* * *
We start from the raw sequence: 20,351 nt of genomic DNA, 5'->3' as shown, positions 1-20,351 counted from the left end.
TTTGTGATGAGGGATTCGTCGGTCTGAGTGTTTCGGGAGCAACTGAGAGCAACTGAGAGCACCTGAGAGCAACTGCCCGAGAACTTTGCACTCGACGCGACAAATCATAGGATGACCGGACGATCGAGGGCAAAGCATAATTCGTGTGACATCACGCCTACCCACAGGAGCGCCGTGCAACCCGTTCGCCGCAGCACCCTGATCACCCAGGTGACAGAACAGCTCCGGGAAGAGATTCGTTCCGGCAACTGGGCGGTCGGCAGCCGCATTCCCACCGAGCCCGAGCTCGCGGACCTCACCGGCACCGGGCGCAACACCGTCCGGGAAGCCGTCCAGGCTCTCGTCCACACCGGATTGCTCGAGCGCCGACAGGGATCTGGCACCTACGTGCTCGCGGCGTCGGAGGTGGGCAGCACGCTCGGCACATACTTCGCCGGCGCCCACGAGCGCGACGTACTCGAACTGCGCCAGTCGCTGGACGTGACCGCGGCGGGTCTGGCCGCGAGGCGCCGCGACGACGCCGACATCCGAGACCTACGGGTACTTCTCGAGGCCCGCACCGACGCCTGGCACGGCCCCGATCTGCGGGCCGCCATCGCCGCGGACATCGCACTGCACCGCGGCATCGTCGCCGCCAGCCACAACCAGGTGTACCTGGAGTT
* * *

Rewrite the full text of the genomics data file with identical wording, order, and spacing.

We start from the raw sequence: 20,351 nt of genomic DNA, 5'->3' as shown, positions 1-20,351 counted from the left end.
TTTGTGATGAGGGATTCGTCGGTCTGAGTGTTTCGGGAGCAACTGAGAGCAACTGAGAGCACCTGAGAGCAACTGCCCGAGAACTTTGCACTCGACGCGACAAATCATAGGATGACCGGACGATCGAGGGCAAAGCATAATTCGTGTGACATCACGCCTACCCACAGGAGCGCCGTGCAACCCGTTCGCCGCAGCACCCTGATCACCCAGGTGACAGAACAGCTCCGGGAAGAGATTCGTTCCGGCAACTGGGCGGTCGGCAGCCGCATTCCCACCGAGCCCGAGCTCGCGGACCTCACCGGCACCGGGCGCAACACCGTCCGGGAAGCCGTCCAGGCTCTCGTCCACACCGGATTGCTCGAGCGCCGACAGGGATCTGGCACCTACGTGCTCGCGGCGTCGGAGGTGGGCAGCACGCTCGGCACATACTTCGCCGGCGCCCACGAGCGCGACGTACTCGAACTGCGCCAGTCGCTGGACGTGACCGCGGCGGGTCTGGCCGCGAGGCGCCGCGACGACGCCGACATCCGAGACCTACGGGTACTTCTCGAGGCCCGCACCGACGCCTGGCACGGCCCCGATCTGCGGGCCGCCATCGCCGCGGACATCGCACTGCACCGCGGCATCGTCGCCGCCAGCCACAACCAGGTGTACCTGGAGTT